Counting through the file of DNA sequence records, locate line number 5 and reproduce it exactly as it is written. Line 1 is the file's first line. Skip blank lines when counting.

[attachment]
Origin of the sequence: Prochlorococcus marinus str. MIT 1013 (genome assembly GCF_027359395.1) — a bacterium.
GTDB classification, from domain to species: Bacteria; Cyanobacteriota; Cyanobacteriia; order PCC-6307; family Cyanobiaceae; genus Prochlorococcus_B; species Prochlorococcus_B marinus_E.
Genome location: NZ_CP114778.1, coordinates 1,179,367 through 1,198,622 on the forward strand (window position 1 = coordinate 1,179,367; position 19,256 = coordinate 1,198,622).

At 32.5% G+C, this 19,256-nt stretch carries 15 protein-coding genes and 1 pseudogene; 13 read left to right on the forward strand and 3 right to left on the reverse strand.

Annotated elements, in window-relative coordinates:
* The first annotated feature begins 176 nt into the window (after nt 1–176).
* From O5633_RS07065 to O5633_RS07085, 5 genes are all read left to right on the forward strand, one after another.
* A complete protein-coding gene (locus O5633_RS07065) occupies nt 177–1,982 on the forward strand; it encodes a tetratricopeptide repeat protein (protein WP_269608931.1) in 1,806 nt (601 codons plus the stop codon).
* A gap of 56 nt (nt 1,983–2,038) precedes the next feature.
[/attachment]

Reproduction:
Annotated elements, in window-relative coordinates: